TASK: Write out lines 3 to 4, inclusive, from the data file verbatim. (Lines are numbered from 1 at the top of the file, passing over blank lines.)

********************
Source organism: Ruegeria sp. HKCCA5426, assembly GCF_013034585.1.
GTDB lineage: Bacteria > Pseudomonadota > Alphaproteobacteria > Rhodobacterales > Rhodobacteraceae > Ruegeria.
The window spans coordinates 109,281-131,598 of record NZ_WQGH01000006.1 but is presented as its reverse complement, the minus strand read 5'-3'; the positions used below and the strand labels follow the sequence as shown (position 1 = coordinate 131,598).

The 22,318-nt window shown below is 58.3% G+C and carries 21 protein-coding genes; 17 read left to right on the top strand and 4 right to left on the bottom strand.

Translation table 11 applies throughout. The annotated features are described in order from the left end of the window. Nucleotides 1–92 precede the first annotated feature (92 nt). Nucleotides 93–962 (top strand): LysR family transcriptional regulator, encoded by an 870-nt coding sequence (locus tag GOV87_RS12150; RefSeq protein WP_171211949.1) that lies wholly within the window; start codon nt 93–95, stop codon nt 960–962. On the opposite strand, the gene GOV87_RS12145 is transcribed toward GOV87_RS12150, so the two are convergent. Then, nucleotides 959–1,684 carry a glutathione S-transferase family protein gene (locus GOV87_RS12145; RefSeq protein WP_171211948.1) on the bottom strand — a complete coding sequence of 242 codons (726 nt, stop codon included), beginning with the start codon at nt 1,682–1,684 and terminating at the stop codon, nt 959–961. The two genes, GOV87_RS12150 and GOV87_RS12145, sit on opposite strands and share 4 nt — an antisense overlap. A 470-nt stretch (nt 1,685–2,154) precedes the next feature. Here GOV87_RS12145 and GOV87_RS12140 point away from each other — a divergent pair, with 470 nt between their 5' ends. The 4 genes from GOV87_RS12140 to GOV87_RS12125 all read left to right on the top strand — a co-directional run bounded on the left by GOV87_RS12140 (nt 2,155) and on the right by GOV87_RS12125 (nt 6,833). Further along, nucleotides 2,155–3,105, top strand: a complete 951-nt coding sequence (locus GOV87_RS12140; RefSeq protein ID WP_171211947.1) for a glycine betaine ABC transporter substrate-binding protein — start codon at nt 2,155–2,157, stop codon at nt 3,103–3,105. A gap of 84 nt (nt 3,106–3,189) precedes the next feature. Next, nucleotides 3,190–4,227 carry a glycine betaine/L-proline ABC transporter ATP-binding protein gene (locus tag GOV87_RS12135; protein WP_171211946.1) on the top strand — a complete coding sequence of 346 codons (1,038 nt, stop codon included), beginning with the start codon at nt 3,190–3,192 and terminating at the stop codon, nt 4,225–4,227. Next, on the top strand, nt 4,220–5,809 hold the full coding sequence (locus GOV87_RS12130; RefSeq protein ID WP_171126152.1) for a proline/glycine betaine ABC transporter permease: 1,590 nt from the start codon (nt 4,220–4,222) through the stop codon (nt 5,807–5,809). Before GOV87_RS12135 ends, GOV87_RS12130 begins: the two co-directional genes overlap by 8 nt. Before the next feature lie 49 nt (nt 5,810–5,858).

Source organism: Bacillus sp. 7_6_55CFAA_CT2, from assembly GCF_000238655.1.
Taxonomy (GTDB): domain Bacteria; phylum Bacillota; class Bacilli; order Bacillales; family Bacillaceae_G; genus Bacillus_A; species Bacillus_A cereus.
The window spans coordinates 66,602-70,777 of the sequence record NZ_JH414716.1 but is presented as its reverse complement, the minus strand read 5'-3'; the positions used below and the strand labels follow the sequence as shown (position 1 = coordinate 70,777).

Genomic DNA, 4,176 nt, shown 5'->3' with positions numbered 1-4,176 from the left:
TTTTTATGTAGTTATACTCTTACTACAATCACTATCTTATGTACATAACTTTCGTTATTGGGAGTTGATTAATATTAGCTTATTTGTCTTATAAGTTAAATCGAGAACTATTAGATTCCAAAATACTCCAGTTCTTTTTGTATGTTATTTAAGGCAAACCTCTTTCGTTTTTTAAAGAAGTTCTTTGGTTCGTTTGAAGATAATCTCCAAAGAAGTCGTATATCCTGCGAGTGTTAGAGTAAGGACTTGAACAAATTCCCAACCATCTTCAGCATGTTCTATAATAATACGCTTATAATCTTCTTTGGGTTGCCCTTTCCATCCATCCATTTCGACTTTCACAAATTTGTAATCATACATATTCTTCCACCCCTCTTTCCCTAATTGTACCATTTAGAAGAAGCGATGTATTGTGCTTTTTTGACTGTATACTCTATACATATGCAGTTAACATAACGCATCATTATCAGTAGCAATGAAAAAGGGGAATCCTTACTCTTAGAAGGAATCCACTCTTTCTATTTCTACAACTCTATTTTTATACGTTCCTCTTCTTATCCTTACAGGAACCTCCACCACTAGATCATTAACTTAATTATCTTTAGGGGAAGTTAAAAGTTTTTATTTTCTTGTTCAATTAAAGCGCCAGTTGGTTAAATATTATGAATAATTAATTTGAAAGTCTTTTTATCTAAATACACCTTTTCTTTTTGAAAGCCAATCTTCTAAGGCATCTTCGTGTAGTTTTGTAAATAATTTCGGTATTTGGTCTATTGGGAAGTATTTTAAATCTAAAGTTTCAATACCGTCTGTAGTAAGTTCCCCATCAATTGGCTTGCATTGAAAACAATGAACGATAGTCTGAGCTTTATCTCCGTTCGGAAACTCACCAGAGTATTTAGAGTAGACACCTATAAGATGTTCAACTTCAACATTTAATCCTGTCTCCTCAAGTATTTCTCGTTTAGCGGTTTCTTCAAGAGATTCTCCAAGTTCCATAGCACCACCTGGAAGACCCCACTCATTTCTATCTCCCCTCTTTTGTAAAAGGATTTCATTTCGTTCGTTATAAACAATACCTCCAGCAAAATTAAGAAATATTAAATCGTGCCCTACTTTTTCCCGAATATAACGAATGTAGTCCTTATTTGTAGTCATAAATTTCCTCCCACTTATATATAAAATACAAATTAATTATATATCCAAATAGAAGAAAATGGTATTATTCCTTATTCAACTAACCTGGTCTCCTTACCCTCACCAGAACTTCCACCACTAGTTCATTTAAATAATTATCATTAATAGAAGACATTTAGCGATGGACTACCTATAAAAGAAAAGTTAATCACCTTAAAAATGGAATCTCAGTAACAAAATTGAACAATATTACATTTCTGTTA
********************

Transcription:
The window spans coordinates 109,281-131,598 of record NZ_WQGH01000006.1 but is presented as its reverse complement, the minus strand read 5'-3'; the positions used below and the strand labels follow the sequence as shown (position 1 = coordinate 131,598).

The 22,318-nt window shown below is 58.3% G+C and carries 21 protein-coding genes; 17 read left to right on the top strand and 4 right to left on the bottom strand.